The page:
Searching for Stoneflies

January 23, 2016

Stoneflies?  What the heck is a stonefly?  I have pretty much no idea, I just know that the Huron River Watershed Council cares about them and needs help each year finding them, and so off to the creeks of Michigan in January I went with a great group of volunteers.

Learn more about the HRWC and stoneflies here:

Answering Questions with Bugs: The Stonefly Search

Can Stoneflies Warn us of a Changing Climate?

The weather was kind today.  As with most of this winter, it was on the warm side, just about freezing, and the sun was out – a rarity in winter here.  We could not ask for better for the search.

The day began at the Watershed Council office, on Main Street in Ann Arbor, where about 40 volunteers staffing the late shift of the search met to meet our groups.  We got our usual fabulous introduction to the day by Jason Frenzel, HRWC’s Volunteer & Stewardship Coordinator and a lesson in the why’s and how’s of the search from Dr. Bug, Paul Steen, HRWC’s Watershed Ecologist. I was part of a great six person team:  I was the leader, we had a very experienced collector (the person who goes in the creeks), and we had a very fantastic family of 4 as our pickers.  The pickers are the ones who get to have the fun of looking through trays of leaf litter and other scoopings from the river, in hopes of finding stoneflies moving about.

Introductions complete, we claimed our equipment and buckets to sit on, and headed out to the search.  As usual, we had two sites, one that we would expect to find plenty of stoneflies, and the other where they are rare.  Our first stop was one of abundance, Fleming Creek near Galpin Road.  Here we found a flowing creek from which we pulled many a stonefly.

While our pickers were doing their thing, our collector found some very cool ice formations hanging above the creek.  A bit of unexpected beauty of which she was kind enough to take photos.

From there, we wound our way through town to Malletts Creek, a creek that is much closer to the core of the city and all of the heavier land uses that come with it.  We were assigned a truly beautiful site behind a great house in a very tranquil setting.  Across the creek from where we worked was the Huron Parkway Nature Area, which added to the serenity of the place.  Malletts Creek was iced over except in a few spots, so collecting was challenging.  The ice was quite peaceful and I did find myself tempted to go for a hike on the creeks of Ann Arbor.  We were delighted to find stoneflies at this site where none were expected.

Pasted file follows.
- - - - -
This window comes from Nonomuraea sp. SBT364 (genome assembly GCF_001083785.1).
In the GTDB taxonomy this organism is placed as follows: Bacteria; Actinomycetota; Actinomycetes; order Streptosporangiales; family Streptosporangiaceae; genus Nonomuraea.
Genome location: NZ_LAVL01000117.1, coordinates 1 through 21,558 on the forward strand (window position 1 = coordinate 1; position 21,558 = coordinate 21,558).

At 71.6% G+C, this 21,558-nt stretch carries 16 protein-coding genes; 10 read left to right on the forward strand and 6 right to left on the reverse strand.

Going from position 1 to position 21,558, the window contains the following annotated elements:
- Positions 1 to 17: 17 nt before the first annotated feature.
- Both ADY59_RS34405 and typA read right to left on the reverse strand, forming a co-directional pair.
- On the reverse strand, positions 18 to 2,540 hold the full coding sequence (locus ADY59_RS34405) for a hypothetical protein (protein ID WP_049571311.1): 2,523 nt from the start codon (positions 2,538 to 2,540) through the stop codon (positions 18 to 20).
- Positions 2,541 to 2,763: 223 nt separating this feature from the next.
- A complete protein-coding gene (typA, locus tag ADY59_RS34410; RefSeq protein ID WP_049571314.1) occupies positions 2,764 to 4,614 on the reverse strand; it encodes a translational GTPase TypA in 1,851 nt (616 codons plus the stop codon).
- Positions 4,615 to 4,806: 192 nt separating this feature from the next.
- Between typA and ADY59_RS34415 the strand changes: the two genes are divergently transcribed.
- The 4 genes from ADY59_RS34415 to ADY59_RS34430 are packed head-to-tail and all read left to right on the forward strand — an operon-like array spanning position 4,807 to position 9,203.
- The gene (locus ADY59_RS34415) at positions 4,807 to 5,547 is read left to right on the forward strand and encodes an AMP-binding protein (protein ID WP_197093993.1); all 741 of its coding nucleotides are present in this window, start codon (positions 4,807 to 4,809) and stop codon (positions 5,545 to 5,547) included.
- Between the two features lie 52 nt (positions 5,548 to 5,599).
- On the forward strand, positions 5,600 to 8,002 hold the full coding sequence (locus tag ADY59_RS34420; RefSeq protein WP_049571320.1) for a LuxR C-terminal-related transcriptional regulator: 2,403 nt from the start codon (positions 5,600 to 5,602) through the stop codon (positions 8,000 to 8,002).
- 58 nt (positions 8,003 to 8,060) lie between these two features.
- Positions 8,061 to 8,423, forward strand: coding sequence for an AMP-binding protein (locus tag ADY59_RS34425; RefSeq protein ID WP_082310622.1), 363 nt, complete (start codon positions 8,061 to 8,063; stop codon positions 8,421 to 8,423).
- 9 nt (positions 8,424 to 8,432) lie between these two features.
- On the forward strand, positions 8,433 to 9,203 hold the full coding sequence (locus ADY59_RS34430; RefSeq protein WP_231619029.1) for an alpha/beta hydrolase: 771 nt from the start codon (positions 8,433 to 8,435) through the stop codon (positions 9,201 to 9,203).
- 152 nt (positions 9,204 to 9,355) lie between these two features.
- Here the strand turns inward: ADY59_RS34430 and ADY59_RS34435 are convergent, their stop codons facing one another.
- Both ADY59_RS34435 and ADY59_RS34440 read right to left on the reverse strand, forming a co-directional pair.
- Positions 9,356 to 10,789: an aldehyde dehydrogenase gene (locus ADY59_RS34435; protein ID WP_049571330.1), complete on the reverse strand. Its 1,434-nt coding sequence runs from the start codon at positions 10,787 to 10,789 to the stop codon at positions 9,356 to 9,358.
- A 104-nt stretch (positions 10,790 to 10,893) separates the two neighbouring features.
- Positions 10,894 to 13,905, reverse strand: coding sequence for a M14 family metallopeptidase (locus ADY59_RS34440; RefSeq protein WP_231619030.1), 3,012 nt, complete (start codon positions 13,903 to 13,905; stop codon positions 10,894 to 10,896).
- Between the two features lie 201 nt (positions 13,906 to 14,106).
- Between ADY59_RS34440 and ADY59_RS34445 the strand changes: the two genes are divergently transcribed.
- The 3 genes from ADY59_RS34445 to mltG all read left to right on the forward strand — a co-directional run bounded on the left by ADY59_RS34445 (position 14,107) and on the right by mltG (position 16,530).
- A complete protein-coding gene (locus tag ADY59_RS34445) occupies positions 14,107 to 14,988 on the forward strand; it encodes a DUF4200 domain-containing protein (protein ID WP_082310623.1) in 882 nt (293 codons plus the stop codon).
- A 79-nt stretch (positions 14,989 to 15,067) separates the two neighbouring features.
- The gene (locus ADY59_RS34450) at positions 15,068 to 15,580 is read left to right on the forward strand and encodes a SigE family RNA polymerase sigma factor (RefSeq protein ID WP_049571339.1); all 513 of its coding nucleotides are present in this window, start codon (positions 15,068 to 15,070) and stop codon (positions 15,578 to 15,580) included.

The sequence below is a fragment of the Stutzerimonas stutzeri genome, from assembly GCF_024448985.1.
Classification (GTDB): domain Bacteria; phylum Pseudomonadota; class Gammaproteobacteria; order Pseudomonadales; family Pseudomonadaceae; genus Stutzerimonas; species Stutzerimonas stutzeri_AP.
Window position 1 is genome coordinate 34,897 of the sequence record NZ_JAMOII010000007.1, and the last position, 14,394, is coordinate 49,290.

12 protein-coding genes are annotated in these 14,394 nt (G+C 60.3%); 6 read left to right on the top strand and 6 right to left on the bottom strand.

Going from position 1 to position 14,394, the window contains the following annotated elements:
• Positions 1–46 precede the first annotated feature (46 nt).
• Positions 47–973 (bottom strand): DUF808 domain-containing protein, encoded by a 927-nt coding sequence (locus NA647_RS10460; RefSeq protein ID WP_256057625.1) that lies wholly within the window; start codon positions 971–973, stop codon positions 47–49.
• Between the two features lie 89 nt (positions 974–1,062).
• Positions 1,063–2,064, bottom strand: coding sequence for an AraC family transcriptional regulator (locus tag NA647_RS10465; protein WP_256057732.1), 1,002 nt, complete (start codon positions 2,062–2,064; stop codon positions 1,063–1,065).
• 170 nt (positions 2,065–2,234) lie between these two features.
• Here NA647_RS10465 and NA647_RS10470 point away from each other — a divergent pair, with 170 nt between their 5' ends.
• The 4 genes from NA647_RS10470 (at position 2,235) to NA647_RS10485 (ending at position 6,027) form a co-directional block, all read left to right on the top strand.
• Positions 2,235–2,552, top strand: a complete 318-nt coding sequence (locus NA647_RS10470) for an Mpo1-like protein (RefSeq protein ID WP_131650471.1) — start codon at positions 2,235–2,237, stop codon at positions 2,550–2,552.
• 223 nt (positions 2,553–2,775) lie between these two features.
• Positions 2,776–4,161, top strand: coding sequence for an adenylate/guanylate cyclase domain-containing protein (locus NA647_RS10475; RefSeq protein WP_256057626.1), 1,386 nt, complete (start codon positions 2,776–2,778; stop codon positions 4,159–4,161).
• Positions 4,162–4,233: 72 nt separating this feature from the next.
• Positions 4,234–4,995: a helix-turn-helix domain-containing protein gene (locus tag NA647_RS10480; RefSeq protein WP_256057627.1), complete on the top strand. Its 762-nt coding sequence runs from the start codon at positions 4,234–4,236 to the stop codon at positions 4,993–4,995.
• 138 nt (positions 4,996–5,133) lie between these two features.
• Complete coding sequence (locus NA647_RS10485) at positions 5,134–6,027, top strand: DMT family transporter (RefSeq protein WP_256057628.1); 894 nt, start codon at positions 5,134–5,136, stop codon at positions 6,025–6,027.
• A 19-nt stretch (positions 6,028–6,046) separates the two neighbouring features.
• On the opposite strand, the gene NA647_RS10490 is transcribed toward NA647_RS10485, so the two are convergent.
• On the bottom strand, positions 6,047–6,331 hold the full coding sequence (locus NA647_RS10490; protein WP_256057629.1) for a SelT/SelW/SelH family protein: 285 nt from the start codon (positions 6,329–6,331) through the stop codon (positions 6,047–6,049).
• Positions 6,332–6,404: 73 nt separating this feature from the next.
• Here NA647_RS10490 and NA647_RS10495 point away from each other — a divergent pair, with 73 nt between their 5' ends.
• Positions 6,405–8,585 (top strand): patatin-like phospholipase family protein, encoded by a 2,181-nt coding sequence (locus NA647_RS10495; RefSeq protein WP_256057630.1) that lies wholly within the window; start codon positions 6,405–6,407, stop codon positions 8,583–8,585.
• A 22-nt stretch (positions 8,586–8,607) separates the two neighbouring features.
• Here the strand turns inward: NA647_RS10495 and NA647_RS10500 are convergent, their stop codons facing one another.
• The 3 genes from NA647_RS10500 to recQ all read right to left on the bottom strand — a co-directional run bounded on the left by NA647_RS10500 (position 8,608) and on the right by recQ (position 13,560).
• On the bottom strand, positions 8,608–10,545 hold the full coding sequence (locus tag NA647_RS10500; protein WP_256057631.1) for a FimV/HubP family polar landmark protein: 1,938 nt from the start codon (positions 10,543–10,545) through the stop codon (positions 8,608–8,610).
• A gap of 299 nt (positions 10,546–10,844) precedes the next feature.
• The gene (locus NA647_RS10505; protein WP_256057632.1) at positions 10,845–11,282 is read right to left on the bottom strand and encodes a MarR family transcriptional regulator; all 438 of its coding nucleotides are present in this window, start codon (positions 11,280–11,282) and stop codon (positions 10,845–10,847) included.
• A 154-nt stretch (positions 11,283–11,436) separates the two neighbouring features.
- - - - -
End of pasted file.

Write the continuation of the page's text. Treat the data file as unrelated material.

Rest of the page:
Our second site complete, our work was done, and we made the trek back to HRWC to turn in our bugs and equipment, fill out surveys, and enjoy a few snacks.  There, we also learned that what we thought were stoneflies at Malletts Creek were instead caddisflies – sadly not even one stonefly.  I stuck around afterwards to help take all of the equipment back to the storage shed, and called it a day.

I hope you have clicked on the links above, and learned a bit more about why stoneflies are important.  Either way, I encourage you to discover your local watershed through such volunteer efforts, as the help is much needed and it is a great way to experience your local rivers and creeks.




  • Fantastic commentary on the HRWC Stonefly Search, Tony. I have served as a “collector” for many years, but couldn’t attend this last one. Glad you enjoyed the activity. Fred Hanert

  • Tony, thanks for such a great writeup. I love seeing the sun hit the snow and water. Those icy pictures are pretty intriguing also.

  • Love it! I’m a traveler of Michigan, but have never been this far north. My daughter and I plan on taking a trip all the way around Lake Michigan at some point.

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